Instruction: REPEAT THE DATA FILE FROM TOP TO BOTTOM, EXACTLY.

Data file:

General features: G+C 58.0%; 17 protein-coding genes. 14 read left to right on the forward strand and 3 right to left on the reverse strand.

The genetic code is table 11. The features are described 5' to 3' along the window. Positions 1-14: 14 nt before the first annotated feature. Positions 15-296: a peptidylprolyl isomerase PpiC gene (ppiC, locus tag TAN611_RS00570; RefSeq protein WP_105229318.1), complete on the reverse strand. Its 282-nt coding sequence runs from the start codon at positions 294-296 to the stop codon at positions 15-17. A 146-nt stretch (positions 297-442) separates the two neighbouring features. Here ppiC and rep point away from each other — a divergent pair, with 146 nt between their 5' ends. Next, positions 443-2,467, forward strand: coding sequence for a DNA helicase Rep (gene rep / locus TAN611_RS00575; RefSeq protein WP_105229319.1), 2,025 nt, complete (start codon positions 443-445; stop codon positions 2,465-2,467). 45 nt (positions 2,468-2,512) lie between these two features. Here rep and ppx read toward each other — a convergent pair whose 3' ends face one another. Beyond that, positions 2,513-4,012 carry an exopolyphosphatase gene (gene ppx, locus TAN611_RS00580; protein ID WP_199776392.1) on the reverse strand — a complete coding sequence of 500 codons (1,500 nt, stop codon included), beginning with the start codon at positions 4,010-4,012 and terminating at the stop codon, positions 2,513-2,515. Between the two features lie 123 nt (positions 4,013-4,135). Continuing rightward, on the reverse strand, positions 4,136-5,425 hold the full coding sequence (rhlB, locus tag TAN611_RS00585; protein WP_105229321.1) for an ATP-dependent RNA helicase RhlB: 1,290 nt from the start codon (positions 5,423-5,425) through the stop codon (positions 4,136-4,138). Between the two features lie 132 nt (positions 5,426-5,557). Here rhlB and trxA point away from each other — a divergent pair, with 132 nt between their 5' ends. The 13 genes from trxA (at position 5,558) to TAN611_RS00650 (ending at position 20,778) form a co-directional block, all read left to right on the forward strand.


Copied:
General features: G+C 58.0%; 17 protein-coding genes. 14 read left to right on the forward strand and 3 right to left on the reverse strand.

The genetic code is table 11. The features are described 5' to 3' along the window. Positions 1-14: 14 nt before the first annotated feature. Positions 15-296: a peptidylprolyl isomerase PpiC gene (ppiC, locus tag TAN611_RS00570; RefSeq protein WP_105229318.1), complete on the reverse strand. Its 282-nt coding sequence runs from the start codon at positions 294-296 to the stop codon at positions 15-17. A 146-nt stretch (positions 297-442) separates the two neighbouring features. Here ppiC and rep point away from each other — a divergent pair, with 146 nt between their 5' ends. Next, positions 443-2,467, forward strand: coding sequence for a DNA helicase Rep (gene rep / locus TAN611_RS00575; RefSeq protein WP_105229319.1), 2,025 nt, complete (start codon positions 443-445; stop codon positions 2,465-2,467). 45 nt (positions 2,468-2,512) lie between these two features. Here rep and ppx read toward each other — a convergent pair whose 3' ends face one another. Beyond that, positions 2,513-4,012 carry an exopolyphosphatase gene (gene ppx, locus TAN611_RS00580; protein ID WP_199776392.1) on the reverse strand — a complete coding sequence of 500 codons (1,500 nt, stop codon included), beginning with the start codon at positions 4,010-4,012 and terminating at the stop codon, positions 2,513-2,515. Between the two features lie 123 nt (positions 4,013-4,135). Continuing rightward, on the reverse strand, positions 4,136-5,425 hold the full coding sequence (rhlB, locus tag TAN611_RS00585; protein WP_105229321.1) for an ATP-dependent RNA helicase RhlB: 1,290 nt from the start codon (positions 5,423-5,425) through the stop codon (positions 4,136-4,138). Between the two features lie 132 nt (positions 5,426-5,557). Here rhlB and trxA point away from each other — a divergent pair, with 132 nt between their 5' ends. The 13 genes from trxA (at position 5,558) to TAN611_RS00650 (ending at position 20,778) form a co-directional block, all read left to right on the forward strand.